Duffy released her first song since captivity just for people to listen to while practicing social distancing
After revealing in February that she was “drugged, raped, and held captive,” Duffy has released her first song for people to listen to while practicing social distancing amid the coronavirus (COVID-19) pandemic. In a March 19th Instagram post, Duffy wrote that she chose to release “Something Beautiful” in lieu of an interview she had originally planned to send to BBC Radio 2’s Jo Whiley.
In the post, which is addressed to Whiley, Duffy wrote:
“Hope you are well and keeping safe. Wanted to send you this to play on the radio, if you want. You may have read the words I wrote a few weeks back, I do feel freer. Tried to follow up with a spoken interview, but it’s harder than I thought.” She added that she would be posting “a spoken interview” with the journalist in the coming weeks.
In the meantime, Duffy has given us all her new song, “Something Beautiful,” which is doubly meaningful.
First, it’s the first song she has written and released since her abduction, after saying last month that she couldn’t “sing from [her] heart” because it was still broken. Second, the singer acknowledged that it might provide some solace for people who are practicing social distancing.
“So here’s a song…here’s ‘Something Beautiful.’ It’s just something for you to play people on radio during these troubling times, if you like the song of course. If it lifts spirits,” Duffy wrote. “I don’t plan to release it, I just thought a little something might be nice for people if they are at home, on lockdown.”
Duffy sent her new song to Whiley without her record company’s knowledge, though Duffy assured Whiley that “they won’t be mad.” The song wasn’t officially released on streaming platforms, as the singer mentioned, but a fan posted the full song on YouTube after Whiley aired it on the radio. Listen to it here:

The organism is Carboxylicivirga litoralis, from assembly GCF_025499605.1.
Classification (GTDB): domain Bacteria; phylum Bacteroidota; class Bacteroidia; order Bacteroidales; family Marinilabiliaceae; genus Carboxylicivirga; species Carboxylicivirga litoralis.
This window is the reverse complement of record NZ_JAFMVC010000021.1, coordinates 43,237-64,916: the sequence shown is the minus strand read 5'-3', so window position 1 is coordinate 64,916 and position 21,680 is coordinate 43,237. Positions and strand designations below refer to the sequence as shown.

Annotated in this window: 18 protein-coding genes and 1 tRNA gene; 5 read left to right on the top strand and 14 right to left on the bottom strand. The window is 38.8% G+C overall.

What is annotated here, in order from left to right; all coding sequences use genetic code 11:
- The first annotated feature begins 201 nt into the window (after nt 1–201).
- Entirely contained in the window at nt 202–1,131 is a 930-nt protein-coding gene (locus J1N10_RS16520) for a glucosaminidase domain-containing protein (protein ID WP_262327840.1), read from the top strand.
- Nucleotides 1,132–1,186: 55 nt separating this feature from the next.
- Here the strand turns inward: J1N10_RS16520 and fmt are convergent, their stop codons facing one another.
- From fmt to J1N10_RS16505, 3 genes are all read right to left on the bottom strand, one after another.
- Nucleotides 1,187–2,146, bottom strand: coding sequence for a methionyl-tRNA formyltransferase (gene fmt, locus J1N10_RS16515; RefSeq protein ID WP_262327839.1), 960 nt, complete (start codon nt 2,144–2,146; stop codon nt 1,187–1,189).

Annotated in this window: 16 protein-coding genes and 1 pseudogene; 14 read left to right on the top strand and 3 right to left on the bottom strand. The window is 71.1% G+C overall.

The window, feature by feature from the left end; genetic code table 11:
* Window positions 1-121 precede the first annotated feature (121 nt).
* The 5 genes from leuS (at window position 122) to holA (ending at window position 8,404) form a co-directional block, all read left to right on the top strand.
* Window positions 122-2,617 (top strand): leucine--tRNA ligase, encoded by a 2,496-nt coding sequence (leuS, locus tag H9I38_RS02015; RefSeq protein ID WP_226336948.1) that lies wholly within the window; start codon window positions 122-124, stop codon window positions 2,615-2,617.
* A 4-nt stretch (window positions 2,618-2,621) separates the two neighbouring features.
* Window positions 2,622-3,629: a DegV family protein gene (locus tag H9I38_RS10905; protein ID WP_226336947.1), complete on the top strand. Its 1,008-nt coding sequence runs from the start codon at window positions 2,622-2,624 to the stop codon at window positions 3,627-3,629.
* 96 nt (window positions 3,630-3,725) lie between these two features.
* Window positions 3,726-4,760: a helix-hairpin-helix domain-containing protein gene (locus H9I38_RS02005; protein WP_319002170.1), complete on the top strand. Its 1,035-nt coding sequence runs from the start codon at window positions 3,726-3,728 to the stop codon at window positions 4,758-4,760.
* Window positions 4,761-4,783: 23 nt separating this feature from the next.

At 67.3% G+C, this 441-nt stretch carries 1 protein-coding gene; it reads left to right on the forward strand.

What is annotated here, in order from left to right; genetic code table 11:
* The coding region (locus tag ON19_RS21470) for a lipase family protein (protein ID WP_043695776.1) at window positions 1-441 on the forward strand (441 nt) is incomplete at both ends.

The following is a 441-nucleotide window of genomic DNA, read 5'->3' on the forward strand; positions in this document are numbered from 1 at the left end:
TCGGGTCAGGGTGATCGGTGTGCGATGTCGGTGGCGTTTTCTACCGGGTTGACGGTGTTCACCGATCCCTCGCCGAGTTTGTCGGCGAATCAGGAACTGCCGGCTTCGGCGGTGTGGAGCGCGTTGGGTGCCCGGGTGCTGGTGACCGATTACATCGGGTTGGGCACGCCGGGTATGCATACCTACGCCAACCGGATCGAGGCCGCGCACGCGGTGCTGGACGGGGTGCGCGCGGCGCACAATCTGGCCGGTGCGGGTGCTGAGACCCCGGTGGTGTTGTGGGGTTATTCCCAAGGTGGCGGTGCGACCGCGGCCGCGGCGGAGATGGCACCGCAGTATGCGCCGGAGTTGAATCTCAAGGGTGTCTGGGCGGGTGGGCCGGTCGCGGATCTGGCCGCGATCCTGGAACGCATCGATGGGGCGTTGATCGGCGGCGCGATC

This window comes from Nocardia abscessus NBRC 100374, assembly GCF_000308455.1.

In Duffy’s February 25th post, which has since been deleted, the Welsh singer revealed why she had taken a step back from the spotlight after the success of her 2008 album Rockferry.
She also explained that writing music was too difficult in the wake of her abduction and that she had taken the time to focus on her recovery.
“Many of you wonder what happened to me, where did I disappear to and why. A journalist contacted me, he found a way to reach me and I told him everything this past summer,” she wrote in her February post. “He was kind and it felt so amazing to finally speak. The truth is, and please trust me I am ok and safe now, I was raped and drugged and held captive over some days. Of course I survived. The recovery took time. There’s no light way to say it.”
We wish Duffy the best as she continues her recovery, and we’re truly in awe at how much she’s thinking of others as she works through her own personal difficulties.
If you are a sexual assault survivor and need help, you can call the National Sexual Assault Telephone Hotline at 1-800-656-4673 to speak to a trained counselor. You can also chat online with a counselor here. Both services are available 24/7.
As information about the coronavirus pandemic rapidly changes, HelloGiggles is committed to providing accurate and helpful coverage to our readers. As such, some of the information in this story may have changed after publication. For the latest on COVID-19, we encourage you to use online resources from CDC, WHO, and local public health departments, and visit our coronavirus hub.